Kimberly Brodkin named Lewis & Clark Teacher of the Year
Many members of the Lewis & Clark community have shared concerns regarding the new White House administration’s proposals as they relate to Muslims and also to possible changes in immigration laws and policies. Though we do not yet know what changes in policy and enforcement will occur, Lewis & Clark has always and will always support members of our community to the fullest extent possible.
LC CAS Faculty Diversity Proposal is approved! Read the final proposal here.
Lewis & Clark College’s 12th Annual Ray Warren Symposium on Race and Ethnic Studies, running from Wednesday, November 11 to Friday, November 13, will delve into a perennial-yet-timely topic: race and opportunity in the educational system.
Professor of History Elliott Young’s opinion piece, titled “We Can Do More for Syrian Refugees” appears in the September 15, 2015 edition of The Huffington Post.
Writer, organizer, educator an performance poet Walidah Imarisha discusses her latest book, the first to explore the connections between radical science fiction and movements for social change. In this collection, 20 science fiction writers draw on personal experience to envision a world without war, without prison, without injustice.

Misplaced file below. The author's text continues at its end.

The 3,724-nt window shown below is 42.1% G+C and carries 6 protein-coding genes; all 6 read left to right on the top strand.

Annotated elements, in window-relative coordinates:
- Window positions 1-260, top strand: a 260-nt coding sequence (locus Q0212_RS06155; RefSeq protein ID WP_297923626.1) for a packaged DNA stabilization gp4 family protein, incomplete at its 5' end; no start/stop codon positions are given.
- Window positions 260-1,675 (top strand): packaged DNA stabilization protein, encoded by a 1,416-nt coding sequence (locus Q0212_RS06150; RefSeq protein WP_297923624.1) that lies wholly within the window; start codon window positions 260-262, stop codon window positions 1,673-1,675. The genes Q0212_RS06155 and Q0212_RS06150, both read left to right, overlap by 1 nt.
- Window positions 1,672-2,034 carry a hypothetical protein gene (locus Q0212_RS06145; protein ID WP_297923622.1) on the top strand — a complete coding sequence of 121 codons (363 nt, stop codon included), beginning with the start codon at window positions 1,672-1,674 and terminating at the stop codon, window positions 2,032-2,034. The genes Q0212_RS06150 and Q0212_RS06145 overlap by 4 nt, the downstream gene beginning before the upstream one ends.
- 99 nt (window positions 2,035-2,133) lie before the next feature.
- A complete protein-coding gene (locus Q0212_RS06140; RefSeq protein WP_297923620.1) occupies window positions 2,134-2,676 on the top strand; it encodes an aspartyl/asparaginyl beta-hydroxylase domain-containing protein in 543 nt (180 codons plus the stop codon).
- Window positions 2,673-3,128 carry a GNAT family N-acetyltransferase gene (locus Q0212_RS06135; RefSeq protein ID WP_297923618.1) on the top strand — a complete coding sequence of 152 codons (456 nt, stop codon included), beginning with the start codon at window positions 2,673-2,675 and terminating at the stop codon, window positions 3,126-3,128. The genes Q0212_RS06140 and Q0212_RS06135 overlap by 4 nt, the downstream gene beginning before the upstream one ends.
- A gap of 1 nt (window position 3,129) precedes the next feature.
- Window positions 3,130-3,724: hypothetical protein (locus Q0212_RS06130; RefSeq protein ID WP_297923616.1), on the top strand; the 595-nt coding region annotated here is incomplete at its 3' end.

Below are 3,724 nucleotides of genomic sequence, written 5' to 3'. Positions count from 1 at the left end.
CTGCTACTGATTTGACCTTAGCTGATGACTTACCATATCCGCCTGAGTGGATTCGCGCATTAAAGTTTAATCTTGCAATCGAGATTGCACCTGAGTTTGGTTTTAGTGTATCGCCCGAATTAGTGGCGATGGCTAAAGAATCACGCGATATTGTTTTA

Photos and the video for the second panel in the Black Lives Matter series hosted by Ethnic Studies. The Black Panthers and Their Legacy
See photos and the video of the first panel of a series sponsored by Ethnic Studies, Office of Inclusion and Multicultural Engagement (IME) and The Black Student Union.
Nathan Baptiste will become the new director of Inclusion and Multicultural Engagement.
Funding the “promotion of international good will through the exchange of students in the fields of education, culture, and science.”
We, the undersigned faculty members at Lewis & Clark College, support the Black Student Union’s demand for more action to change the campus culture. Given a series of incidences of egregious racial epithets and expressions of racism written on white boards in the dorms and other acts of vandalism against the posters for the Ray Warren Symposium on Race and Ethnic Studies and the Race Monologues, it is important for our community to respond.
Meet Karen Taylor B.A. ’13, an ethnic studies major.
Arsalan Iftikhar, a human rights lawyer, global media commentator, and author of Islamic Pacifism: Global Muslims in the Post-Osama Era, gives a lecture at Lewis & Clark about Muslim identity and Islamophobia in our post 9/11 world.
The Center for Career and Community Engagement is proud to announce this year’s recipient of the President’s Award for Outstanding Community Service, an award given to a graduating senior who has demonstrated an exceptional commitment to service and issues of social justice in the campus, Portland, and international communities.
After Lewis & Clark
Public Policy Director, Center for Intercultural Organizing
Speech & Debate Coach, Lincoln High School
“The Miseducation of Multiculturalism”
What is multiculturalism? What is the place of this idea in US education?